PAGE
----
Friday, August 16, 2013

A Circuit of Lough Leane Killarney

Sometimes I wonder why I do it, especially on the last few miles when even walking hurts not to mind the shuffle that I try to pass off as running when I am near the end of a long outing. Yesterday was a case in point. I had run a six kilometer trail race the evening before and for some reason I when I got up in the dreary wet morning I reckoned it would be a good idea to head back on the train to Killarney and try to run around Lough Leane. There are plans afoot to make a walking route around the lake but this is still some way off but recently a long section that was impassable due to the proliferation of Rhododendron has had an old track reopened so I reckoned it would be worth a look.
The first objective was to get out of town and after I had left my bag in the station I set off in the rain, dodging cars and people and made my way to the start of the "Fossa Way" near the cathedral. From here a fine path leaves the hustle and bustle behind and you are running across open parkland, which on a better day would offer superb views towards the mountains. Today in the mist they were hardly visible but I was still enjoying myself as I actually like running in the rain. The path passes by a couple of golf courses and as I neared Fossa I had to join the busy road. Perhaps its my poor route finding or poor signage but whatever the reason I couldn't find the resumption of the path and I ended up running on the road all the way until Tomies Wood. I now had eleven kilometers done and had kept up a nice pace of about 12kph. Once I entered the wood I stopped for a drink and a bite to eat and then continued on. The trail is now a little undulating with lovely views both left and right and it continued in this vein for another five kilometers with the last kilometer having a steady climb to about 200 mtrs. Eventually the trail turns back on itself and here a very unpromising track leads off towards wild territory that looks totally impassible with rhododendron. I wasn't over confident but to my delight there was a passage through the bushes that while not runnable was an enchanting place to be. It was tough going but I was really enjoying myself and even the by now torrential rain couldn't dampen my spirits. In places it was like travelling through a green mossy tunnel but all the leaves and debris on the floor meant that great caution had to be taken to avoid a slip. This continues for about two kilometers and after a long drop you reach the lake shore and some ruins of a large old building. Now the trail is a bit convoluted and eventually you emerge at Glena and the impassible "Long Range" river.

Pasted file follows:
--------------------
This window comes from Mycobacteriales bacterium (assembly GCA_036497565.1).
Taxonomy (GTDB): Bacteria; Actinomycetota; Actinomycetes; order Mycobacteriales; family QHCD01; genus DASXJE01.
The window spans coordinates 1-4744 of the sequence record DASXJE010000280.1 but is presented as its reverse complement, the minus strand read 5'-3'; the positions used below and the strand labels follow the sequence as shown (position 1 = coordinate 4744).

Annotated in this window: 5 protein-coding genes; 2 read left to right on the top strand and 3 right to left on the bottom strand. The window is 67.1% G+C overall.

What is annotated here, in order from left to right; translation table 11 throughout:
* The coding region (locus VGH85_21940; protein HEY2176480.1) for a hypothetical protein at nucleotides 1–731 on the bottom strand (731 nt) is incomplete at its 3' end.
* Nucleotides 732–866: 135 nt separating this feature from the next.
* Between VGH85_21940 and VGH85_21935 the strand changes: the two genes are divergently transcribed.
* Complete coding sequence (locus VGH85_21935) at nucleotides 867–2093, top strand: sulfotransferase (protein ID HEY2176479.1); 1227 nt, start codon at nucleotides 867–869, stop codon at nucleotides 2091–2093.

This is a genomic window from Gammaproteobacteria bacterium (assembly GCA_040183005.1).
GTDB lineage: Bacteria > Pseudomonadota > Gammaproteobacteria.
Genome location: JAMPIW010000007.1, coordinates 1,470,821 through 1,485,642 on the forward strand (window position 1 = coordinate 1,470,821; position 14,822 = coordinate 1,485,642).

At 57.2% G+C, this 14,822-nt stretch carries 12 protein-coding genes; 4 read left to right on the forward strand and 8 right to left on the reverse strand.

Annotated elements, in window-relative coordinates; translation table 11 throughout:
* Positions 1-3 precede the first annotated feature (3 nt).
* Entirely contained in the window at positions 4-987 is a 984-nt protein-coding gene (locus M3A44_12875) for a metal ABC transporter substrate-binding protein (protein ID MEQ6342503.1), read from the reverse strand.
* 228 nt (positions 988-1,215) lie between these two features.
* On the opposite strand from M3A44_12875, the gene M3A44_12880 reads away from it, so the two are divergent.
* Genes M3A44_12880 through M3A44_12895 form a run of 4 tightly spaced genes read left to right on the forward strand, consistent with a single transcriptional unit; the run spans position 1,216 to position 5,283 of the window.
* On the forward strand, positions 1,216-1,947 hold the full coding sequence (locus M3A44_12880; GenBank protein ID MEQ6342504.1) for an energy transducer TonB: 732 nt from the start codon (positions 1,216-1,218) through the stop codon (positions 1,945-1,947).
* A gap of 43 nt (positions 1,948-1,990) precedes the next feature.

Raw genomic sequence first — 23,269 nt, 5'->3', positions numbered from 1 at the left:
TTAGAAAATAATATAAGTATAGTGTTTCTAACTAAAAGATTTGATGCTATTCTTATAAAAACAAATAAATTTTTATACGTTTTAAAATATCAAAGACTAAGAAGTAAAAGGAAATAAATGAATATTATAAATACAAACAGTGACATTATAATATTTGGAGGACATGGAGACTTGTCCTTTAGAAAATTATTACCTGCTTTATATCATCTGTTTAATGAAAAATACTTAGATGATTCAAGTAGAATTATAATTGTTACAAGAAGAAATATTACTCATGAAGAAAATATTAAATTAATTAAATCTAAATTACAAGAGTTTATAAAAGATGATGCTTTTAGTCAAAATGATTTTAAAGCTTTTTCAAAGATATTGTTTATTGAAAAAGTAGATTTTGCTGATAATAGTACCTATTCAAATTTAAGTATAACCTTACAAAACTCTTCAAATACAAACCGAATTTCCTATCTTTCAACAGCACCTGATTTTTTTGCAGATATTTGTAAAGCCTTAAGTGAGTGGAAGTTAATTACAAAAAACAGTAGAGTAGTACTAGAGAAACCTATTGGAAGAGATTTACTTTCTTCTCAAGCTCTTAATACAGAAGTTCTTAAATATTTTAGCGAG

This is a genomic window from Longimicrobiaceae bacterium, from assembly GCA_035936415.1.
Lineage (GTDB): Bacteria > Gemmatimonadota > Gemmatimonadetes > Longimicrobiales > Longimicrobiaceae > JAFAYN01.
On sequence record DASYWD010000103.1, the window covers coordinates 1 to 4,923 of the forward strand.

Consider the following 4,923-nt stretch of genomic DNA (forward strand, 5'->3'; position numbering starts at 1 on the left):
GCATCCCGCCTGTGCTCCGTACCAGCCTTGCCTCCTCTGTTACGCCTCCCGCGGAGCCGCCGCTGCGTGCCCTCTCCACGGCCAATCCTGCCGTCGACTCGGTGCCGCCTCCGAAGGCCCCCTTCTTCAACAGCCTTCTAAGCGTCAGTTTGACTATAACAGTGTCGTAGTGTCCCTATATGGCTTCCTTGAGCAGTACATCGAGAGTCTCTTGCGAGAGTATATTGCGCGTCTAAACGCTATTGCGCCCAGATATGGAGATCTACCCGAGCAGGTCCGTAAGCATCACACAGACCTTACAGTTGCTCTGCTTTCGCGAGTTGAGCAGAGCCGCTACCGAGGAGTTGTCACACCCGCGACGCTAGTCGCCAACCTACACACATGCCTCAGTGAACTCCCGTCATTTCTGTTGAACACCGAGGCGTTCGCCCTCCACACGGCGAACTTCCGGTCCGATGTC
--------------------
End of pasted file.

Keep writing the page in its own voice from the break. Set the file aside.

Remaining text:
Now comes the worst section and over the next kilometer I had to cross wild and terribly wet ground where walking and making any progress was difficult. Walking at times in knee deep water at least meant that when I emerged onto better ground at "Brickeen Bridge" my runners were nice and clean (well you have to try and see the bright side). All that now remains is the nine kilometers back into Killarney. This I have run many times and it spectacular as it goes between Muckross Lake and Lough Leane and then on through the Muckross estate before finally reaching the busy road back to town. I was quite tired on this stretch but it passed and when I finally arrived in town I had a good bite to eat and it was great to be able to change my clothes etc. In total it had taken me three hours twenty five minutes but there are several kilometers where progress is slow. The total distance was 29 kilometers and its fair to say that I felt as if I had done a marathon. Waiting for the train I had a long sit down and I must have made an interesting sight as I struggled to unlock my seizing legs. As I said earlier I sometimes wonder why I put myself through this, but I suppose I get a sense of achievement and satisfaction when I'm done. Of course I do actually enjoy the running as well but its fair to say that towards the end of big runs like this one enjoyment isn't a word that springs to mind. Now though at this remove I am glad I did it and I have no doubt that I will probably do it again in the not too distant future. Perhaps doing it in a clockwise direction would be preferable as it gets the roughest section of ground out of the way earlier. When the new trail is done it will be a superb outing for runners and walkers alike.